China S Quest

Author: John W. Garver
Publisher: Oxford University Press
ISBN: 0190261056
Size: 77.78 MB
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From its founding 65 years ago, the People's Republic of China has evolved from an important yet chaotic and impoverished state whose power was more latent than real into a great power on the cusp of possessing the largest economy in the world. Its path from the 1949 revolution to the presenthas been filled with twists and turns, including internal upheavals, a dramatic break with the Soviet Union, the 1989 revolution wave, and various wars and quasi-wars against India, the USSR, Vietnam, and South Korea. Throughout it all, international pressures have been omnipresent, forcing theregime to periodically shift course. In short, the evolution of the PROC in world politics is an epic story and one of the most important developments in modern world history. Yet to date, there has been no authoritative history of China's foreign relations.John Garver's monumental China's Quest not only addresses this gap; it will almost certainly serve as the definitive work on the topic for years to come. Garver, one of the world's leading scholars of Chinese foreign policy, covers a vast amount of ground and threads a core argument through theentirety of his account: domestic political concerns - regime survival in particular - have been the primary force driving the People's Republic's foreign policy agenda. The objective of communist regime survival, he argues, transcends the more rudimentary pursuit of national interests that realistsfocus on. Indeed, from 1949 onward, domestic politics has been integral to the PROC's foreign policy choices. Over the decades, the regime's decisions in the realm of international politics have been dictated concerns about internal stability. In the early days of the regime, Mao and other partleaders were concerned with surviving in the face of American aggression. Later, they came to see the post-Stalinist Soviet model as a threat to their revolutionary program and initiated a stunning break with Khrushchev regime. Finally, the collapse of other communist regimes in and after 1989radically altered their relationships with capitalist powers, and again preserving regime stability in a world where communism has been largely abandoned became paramount. China's Quest, the result of over a decade of research, writing, and analysis, is both sweeping in breadth and encyclopedic in detail. Quite simply, it will be essential for any student or scholar with a strong interest in China's foreign policy.

China Japan Relations After World War Two

Author: Amy King
Publisher: Cambridge University Press
ISBN: 1107131642
Size: 11.69 MB
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A rich empirical account of China's foreign economic policy towards Japan after World War Two, drawing on hundreds of recently declassified Chinese sources. Amy King offers an innovative conceptual framework for the role of ideas in shaping foreign policy, and examines how China's Communist leaders conceived of Japan after the war. The book shows how Japan became China's most important economic partner in 1971, despite the recent history of war and the ongoing Cold War divide between the two countries. It explains that China's Communist leaders saw Japan as a symbol of a modern, industrialised nation, and Japanese goods, technology and expertise as crucial in strengthening China's economy and military. For China and Japan, the years between 1949 and 1971 were not simply a moment disrupted by the Cold War, but rather an important moment of non-Western modernisation stemming from the legacy of Japanese empire, industry and war in China.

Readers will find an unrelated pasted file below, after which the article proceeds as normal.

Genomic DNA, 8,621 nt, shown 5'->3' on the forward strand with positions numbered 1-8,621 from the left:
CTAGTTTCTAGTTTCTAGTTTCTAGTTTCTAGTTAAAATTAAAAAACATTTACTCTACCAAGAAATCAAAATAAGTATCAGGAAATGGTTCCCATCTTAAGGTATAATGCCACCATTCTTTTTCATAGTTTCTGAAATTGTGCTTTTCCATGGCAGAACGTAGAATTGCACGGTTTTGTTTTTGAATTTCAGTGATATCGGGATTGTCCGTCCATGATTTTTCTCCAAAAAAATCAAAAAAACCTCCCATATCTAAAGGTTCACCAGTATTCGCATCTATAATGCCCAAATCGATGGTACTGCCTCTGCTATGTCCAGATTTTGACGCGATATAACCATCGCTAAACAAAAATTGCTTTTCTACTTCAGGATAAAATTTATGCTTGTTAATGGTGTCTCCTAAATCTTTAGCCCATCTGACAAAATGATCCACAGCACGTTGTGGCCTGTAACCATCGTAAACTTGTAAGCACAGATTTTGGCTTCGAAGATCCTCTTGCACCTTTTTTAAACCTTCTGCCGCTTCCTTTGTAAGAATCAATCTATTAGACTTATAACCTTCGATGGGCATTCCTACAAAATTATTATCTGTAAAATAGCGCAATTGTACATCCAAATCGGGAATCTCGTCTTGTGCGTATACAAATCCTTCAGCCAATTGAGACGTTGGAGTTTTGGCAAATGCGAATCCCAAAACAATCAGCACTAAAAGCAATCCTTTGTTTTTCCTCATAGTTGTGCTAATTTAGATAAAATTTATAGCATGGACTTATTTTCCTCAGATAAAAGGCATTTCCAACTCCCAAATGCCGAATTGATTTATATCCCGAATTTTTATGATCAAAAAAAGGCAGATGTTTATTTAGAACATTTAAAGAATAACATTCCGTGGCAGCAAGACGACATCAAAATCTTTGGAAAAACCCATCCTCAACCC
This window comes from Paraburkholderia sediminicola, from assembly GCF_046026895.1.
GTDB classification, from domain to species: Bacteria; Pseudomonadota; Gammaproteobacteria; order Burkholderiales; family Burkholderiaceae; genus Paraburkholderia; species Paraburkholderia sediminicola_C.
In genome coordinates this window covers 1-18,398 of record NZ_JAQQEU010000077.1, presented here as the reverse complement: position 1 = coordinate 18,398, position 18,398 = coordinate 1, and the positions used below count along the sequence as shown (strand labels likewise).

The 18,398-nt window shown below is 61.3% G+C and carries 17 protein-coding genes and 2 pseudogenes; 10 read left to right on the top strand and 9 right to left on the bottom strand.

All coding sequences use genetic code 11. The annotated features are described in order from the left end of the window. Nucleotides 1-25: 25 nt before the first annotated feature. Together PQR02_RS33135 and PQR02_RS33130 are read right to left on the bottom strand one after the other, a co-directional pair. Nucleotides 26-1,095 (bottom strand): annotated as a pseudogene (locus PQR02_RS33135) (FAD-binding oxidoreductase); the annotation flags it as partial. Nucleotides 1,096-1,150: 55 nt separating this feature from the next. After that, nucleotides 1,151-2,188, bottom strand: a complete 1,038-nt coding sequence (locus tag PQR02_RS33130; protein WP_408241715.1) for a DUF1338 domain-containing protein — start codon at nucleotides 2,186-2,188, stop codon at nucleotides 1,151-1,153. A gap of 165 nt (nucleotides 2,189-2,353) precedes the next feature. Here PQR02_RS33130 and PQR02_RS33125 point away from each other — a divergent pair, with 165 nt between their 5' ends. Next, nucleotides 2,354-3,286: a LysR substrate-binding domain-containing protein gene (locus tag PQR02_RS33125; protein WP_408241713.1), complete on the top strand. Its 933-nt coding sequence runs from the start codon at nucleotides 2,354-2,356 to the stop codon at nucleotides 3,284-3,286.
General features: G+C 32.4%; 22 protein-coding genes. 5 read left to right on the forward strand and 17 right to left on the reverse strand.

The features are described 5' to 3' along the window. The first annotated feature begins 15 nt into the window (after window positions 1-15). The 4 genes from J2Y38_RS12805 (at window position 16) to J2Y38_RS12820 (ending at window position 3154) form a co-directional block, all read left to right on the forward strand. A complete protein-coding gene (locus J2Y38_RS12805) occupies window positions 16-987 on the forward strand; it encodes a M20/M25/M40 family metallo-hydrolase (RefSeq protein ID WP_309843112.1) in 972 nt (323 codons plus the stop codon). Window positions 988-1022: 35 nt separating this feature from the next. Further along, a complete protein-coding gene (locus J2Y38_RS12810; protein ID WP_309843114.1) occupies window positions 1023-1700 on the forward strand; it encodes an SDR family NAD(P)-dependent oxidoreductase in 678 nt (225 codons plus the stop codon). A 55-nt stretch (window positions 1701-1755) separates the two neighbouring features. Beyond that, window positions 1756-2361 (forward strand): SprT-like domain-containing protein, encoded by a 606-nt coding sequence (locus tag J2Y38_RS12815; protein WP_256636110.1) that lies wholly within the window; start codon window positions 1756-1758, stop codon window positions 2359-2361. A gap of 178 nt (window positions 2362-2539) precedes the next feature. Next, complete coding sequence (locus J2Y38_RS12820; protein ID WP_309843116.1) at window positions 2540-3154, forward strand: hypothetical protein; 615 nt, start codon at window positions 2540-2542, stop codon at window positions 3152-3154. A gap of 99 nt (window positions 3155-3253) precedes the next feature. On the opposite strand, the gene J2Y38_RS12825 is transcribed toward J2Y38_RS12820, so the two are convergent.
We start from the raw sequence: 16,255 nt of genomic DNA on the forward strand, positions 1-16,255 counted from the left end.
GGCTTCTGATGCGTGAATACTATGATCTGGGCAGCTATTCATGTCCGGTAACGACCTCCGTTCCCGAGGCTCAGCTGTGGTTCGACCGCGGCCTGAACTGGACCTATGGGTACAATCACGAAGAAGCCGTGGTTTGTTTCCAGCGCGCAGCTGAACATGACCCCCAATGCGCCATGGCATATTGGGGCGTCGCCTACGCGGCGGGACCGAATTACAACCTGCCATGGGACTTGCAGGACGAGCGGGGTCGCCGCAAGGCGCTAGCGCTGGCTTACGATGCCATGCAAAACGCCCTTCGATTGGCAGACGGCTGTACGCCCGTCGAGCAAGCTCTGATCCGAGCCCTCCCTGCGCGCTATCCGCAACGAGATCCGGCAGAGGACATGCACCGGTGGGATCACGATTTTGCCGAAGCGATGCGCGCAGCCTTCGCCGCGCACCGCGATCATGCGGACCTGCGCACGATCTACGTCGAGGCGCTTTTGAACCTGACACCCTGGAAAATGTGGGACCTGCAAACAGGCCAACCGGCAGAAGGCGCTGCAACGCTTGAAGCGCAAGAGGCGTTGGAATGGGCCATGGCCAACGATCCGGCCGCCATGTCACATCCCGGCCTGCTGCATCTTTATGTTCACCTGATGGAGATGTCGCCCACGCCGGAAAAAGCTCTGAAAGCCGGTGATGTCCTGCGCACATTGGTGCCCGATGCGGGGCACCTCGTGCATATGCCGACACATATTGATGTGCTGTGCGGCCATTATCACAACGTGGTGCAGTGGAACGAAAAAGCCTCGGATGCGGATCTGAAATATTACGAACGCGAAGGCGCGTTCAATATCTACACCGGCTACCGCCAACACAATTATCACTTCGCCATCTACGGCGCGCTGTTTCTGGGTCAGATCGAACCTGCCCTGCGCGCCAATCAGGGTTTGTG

Chinese Foreign Policy In Transition

Author: Guoli Liu
Publisher: Routledge
ISBN: 1351528637
Size: 71.35 MB
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Since the establishment of the People's Republic of China in 1949, and particularly after the opening brought about by economic reforms roughly thirty years thereafter, China has become an influential player in regional and global affairs. Increasingly, both American and European policymakers examine Chinese foreign policy as a flexible, pragmatic, and significant element in world affairs. This has accelerated in the middle of the new first decade of this century, as business firms and political officials have developed interests in the sources, processes, and significance of China's reemergence as a global force. This volume examines how, in conjunction with rapid economic growth and profound social transformation, China's foreign policy is experiencing significant transition. The purpose of this truly deep and probing collection is to deepen Western understanding of the sources, substance, and significance of Chinese foreign policy--with a focus on the post Cold War environment. Contributors include academic specialists, area researchers, and distinguished journalists, all with firsthand experience in the field of China studies. The volume is divided into four parts: (1) theory and culture; (2) perspective and identity; (3) bilateral relationships; and (4) retrospective and prospective essays on Chinese policy concerns. The volume is sensitive to changes in national leadership and Communist Party structure as well as continuity and change in foreign policy. As Lowell Dittmer of the University of California notes in his Foreword, "precisely because it is so difficult to do well, the analysis of foreign policy is often conducted rather tritely. Thus it is a real pleasure to find assembled here a treasure trove of some of the finest work by some of the field's most penetrating minds. This is fortunate, for at the core of this volume is one of the biggest and most portentous questions to confront the world at the outset of the twenty-first century. That